Physiology: 'There are things we can do to help athletes reach their potential'

Physiologist Andrew Jones (left) tells Kate Hilpern about the impact his science has had on sport
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The Independent Online

Knowing that you have had some influence on the success of a high profile athlete is immensely satisfying, says sports scientist Professor Andrew Jones. He should know, having helped Paula Radcliffe to get back on her feet during a difficult stage in her early career, and having worked with her on and off ever since.

"Back in the early 1990s, there was fairly limited opportunity for athletes to engage with sports scientists in terms of having their physiology measured and monitored, and receiving feedback on the best approaches to help them fulfil their potential," says Jones, a BASES high performance sport accredited physiologist. "But I knew Paula's coach and he realised that I might just be able to help her with a few problems she was having. He explained that despite being a very talented junior cross country and track runner, she wasn't running as well as she had previously. So I organised a series of tests for her and we uncovered the problem and corrected her efficiency. Paula became hooked on what sports science could achieve for her and we've established a close working relationship ever since."

Today, the impact of sport science on the functioning of top athletes is well recognised. "The very fact that there aren't too many elite sports performers who aren't linked to sports scientists is testament to this," says Jones. "We can probably add a percentage or two to an athlete's performance, which might not sound like much, but at world class level, that can be the difference between winning an Olympic medal and not making the final at all."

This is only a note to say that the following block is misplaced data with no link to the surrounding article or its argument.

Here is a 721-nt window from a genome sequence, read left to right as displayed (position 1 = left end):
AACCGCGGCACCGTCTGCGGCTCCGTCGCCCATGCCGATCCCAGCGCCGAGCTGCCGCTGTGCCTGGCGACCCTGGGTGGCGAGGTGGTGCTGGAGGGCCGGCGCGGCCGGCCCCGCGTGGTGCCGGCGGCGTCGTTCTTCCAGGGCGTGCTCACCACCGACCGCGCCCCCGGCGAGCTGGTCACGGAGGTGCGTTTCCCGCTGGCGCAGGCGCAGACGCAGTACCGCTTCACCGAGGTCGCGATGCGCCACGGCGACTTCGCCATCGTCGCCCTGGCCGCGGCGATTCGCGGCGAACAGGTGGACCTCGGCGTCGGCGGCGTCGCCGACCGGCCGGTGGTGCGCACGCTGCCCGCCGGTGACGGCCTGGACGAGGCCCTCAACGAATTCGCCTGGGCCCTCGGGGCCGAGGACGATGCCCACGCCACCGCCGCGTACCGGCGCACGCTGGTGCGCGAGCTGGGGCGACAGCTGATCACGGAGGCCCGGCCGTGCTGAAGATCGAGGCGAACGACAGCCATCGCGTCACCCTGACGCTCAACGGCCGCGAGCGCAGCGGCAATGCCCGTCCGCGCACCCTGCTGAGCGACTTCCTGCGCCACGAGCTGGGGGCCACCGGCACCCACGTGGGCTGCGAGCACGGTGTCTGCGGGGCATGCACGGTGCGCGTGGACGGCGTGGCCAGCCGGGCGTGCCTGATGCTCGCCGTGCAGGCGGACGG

Not all athletes need all the services that sports science can offer, he admits. "But there are certainly things that we can add to the mix to help them reach their full potential."

Jones's interest in the subject was born out of his passion for running. "I was an international distance runner as a junior, and was interested in the scientific factors that influenced my performance, so a degree in sports science made perfect sense," he says.

Once he'd started studying at Brighton University in 1988, however, his running career was hampered by a number of illnesses and injuries. The academic side of sport took over, although like many students of sports science, he hadn't decided on a specific career at that point.

Jones remembers his undergraduate studies as excellent training. "The degree in sports science is excellent because it covers such a wide range of scientific disciplines which impact on sport and exercise generally - things like physiology, biomechanics, psychology and sociology, as well as a broad scientific training in areas like statistics."

Having graduated, he looked to specialise. An opening for a PhD came up at Brighton University in the subject that Jones had studied for his undergraduate dissertation - exercise physiology.

"In fact, it was even more specifically related to distance running, so it suited me perfectly," he recalls.